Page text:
The National Hunt Chase has been run more times than any other race at The Festival.

Until the 1930s, only the Grand National was more important than the National Hunt Chase in the Jump calendar. The race had been run at a number of venues until it became a part of the new two-day National Hunt Festival at Cheltenham in 1911. It had also been run at Cheltenham in 1904 and 1905.

The race has not taken place twice since 1946 – in 1975 the course was waterlogged, while in 2001 the foot and mouth epidemic caused the abandonment.

The 4-mile National Hunt Chase is the longest race run at The Festival. The distance was reduced in distance by a furlong in 2008 and reverted back to the Old Course. The 2008 race was run as the Peter O’Sullevan National Hunt Chase to celebrate the legendary commentator’s 90th birthday and in 2012 honoured the Diamond Jubilee of Queen Elizabeth II.
In 2013 it was run as the John Oaksey National Hunt Chase in honour of the late Lord John Oaksey, who died at the age of 82 in September, 2012.

In over 50 years of professional involvement in racing, John Oaksey earned the admiration of everyone he came into contact with. He was twice champion amateur rider over jumps, an outstanding writer on all aspects of racing and a highly successful pundit on television. He also left an enduring legacy to racing with the establishment of what is now known as the Injured Jockeys’ Fund.

In latter years, he enjoyed significant success as an owner with his home-bred Carruthers, who won the 2011 Hennessy Gold Cup at Newbury and also finished fourth in the 2010 Betfred Cheltenham Gold Cup. As a jockey at The Festival, John rode four winners including taking the 1959 National Hunt Chase on Sabaria.

This year, 2017, the race has been renamed the JT McNamara National Hunt Steeple Chase, in memory of JT McNamara, a former jockey who died in July 2016 at the age of 41.

BIGGEST FIELD

The biggest post-war field size was 37 (1948) and the smallest 13 (1993). There is now a safety limit of 20 runners.

MOST SUCCESSFUL OWNER

JP McManus is the most successful owner with four wins – Bit Of A Skite (1983), Front Line (1995), Rith Dubh (2002) and Butler’s Cabin (2007).

MOST SUCCESSFUL TRAINER

Jonjo O’Neill with five wins is the most successful trainer since 1946 – Front Line (1995), Rith Dubh (2002), Sudden Shock (2003), Native Emperor (2004) and Butler’s Cabin (2007).

MOST SUCCESSFUL JOCKEY

Nine jockeys have each ridden two winners of the National Hunt Chase since 1946 and they are the race’s most successful – Bunny Cox, Dermot Daly, George Small, JT McNamara, John Fowler, Marcus Armytage, John Fowler, Tony Martin and Willie Mullins.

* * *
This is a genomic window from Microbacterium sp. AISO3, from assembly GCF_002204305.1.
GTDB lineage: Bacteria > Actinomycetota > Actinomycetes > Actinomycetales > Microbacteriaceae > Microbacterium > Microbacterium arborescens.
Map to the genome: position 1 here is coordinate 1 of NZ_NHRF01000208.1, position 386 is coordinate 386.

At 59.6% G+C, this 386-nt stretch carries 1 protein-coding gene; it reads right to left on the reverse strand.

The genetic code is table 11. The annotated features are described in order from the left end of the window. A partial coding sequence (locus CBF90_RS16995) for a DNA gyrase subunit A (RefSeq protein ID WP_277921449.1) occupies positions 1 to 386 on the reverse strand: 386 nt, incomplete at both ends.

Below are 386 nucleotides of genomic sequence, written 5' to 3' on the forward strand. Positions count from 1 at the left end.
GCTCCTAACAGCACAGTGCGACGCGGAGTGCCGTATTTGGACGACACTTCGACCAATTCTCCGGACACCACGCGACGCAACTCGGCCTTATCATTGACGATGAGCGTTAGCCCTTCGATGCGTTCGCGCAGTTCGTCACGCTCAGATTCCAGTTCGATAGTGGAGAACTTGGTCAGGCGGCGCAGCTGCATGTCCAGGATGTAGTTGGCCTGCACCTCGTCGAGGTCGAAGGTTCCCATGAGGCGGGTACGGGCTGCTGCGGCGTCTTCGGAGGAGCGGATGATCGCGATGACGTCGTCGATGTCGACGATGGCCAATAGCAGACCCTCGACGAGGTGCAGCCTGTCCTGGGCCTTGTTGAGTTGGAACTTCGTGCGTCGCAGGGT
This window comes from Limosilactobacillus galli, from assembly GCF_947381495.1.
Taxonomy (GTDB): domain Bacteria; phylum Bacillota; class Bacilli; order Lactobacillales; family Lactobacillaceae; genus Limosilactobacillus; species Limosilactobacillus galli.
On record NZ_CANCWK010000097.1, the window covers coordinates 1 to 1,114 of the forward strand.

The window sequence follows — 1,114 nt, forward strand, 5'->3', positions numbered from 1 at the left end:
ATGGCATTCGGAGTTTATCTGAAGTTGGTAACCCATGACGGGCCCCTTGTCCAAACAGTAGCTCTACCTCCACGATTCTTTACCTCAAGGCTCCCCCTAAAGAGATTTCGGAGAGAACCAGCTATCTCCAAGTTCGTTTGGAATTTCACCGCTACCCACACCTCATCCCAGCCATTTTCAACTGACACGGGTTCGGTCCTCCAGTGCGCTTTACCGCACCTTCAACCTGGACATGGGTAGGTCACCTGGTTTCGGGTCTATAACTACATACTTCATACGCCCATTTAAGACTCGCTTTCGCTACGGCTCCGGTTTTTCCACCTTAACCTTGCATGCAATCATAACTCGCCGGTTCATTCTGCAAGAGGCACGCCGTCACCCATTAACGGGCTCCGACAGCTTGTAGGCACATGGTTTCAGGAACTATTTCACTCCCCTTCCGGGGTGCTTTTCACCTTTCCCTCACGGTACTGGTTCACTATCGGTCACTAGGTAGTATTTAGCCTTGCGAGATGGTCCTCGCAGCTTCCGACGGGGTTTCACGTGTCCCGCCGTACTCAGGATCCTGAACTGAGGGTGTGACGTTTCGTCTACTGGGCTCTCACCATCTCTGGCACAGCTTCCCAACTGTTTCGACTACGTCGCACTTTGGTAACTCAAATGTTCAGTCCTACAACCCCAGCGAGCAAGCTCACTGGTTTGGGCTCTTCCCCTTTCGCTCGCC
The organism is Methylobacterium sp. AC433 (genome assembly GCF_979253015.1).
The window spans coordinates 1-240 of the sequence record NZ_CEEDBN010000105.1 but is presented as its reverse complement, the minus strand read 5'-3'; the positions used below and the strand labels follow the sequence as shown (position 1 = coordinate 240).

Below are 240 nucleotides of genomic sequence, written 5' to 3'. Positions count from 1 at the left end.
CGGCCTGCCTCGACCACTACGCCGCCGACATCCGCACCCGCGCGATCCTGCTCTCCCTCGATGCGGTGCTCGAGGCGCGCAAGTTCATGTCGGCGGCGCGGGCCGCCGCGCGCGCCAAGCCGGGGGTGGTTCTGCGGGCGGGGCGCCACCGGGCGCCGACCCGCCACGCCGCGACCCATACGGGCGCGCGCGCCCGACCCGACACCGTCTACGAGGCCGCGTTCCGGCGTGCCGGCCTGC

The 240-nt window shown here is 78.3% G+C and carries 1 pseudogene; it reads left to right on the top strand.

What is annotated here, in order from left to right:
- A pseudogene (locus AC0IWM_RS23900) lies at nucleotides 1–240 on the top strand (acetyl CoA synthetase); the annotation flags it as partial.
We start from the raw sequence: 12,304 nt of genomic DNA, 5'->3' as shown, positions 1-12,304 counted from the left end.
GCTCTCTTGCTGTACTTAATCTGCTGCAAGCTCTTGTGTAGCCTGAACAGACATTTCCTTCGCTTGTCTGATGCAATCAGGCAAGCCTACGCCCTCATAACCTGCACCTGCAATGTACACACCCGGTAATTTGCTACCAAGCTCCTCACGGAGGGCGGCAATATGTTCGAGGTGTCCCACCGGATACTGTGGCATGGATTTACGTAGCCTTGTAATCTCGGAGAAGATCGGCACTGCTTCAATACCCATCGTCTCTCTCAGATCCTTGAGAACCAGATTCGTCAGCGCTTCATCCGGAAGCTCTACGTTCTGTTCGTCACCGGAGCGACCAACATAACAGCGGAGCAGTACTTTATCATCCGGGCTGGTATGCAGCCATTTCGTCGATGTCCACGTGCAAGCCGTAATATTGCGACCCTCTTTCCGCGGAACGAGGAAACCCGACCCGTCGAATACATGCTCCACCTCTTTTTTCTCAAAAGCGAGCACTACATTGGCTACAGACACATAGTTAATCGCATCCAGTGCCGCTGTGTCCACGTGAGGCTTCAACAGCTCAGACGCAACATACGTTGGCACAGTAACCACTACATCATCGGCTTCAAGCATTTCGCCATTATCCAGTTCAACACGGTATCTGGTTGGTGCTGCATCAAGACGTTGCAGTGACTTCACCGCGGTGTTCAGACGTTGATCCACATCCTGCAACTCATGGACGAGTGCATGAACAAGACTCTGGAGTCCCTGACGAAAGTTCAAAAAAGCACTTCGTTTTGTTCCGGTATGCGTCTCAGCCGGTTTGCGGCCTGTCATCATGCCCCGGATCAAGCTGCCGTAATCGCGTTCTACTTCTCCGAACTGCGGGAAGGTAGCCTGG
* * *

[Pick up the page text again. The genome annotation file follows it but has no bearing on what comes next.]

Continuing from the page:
BETTING

The biggest shocks were provided by Topsham Bay (1990) and Another Rum (2005), both 40/1 shots.

Castledermot, 6/4 favourite in 1949, is the shortest-priced victor among 15 market leaders in 65 post-war runnings (23 per cent).

AGE

The oldest winners in the post-war period are the 11-year-olds Prattler (1946), Red Vale (1965), Waggoners Walk (1980) and Flimsy Truth (1997).

The youngest winner in the same period is the five-year-old Gay Tie (1978).

The overall breakdown by age since 1946 is as follows:

  • 5yo – 1 win
  • 6yo – 6 wins
  • 7yo – 24 wins
  • 8yo – 20 wins
  • 9yo – 6 wins
  • 10yo – 4 wins
  • 11yo – 4 wins

RECORD TIME

Flimsy Truth, a 33/1 chance, set a record post-war time of 8 mins 11.09s in 1998, but that was beaten by Relaxation, who scored in 8 mins 0.60s in 2000.

OVERSEAS-TRAINED WINNERS

IRELAND (15): Castledermot (1949); Pontage (1953), Quare Times (1954); Dorimont (1964); Mr Midland (1974); Gay Tie (1978); Artic Ale (1979); Hazy Dawn (1982); Bit Of A Skite (1983); Macks Friendly (1984); Omerta (1986); Loving Around (1996); Deejaydee (1999); Another Rum (2005); Chicago Grey (2011).

DID YOU KNOW?

The race has proved a good guide to future success in recent seasons. The 2007 winner Butler’s Cabin subsequently won the Irish Grand National, while 2006 victor Hot Weld landed a memorable double in 2007 by collecting the Scottish National and the Sandown Gold Cup in the space of a week.

The 2007 John Smith’s Grand National victor Silver Birch finished fourth in 2004. The 2009 winner Tricky Trickster took the Grade Two AON Chase at Newbury the following year. The 2011 runner-up, Beshabar, went on to win the Scottish National at Ayr a month later.

Katie Walsh, whose father Ted and brother Ruby had both enjoyed great success at The Festival, joined an elite group of female riders to have won at Jump racing’s biggest meeting when riding Poker De Sivola to beat her best friend Nina Carberry in the 2010 race on Becauseicouldntsee.

Sarah Elsley is a freelance editor and proofreader who is the Junior News Editor for Eclipse magazine. She has a degree in English Literature and is a keen horse rider with an interest in fashion at the races and fiction writing.

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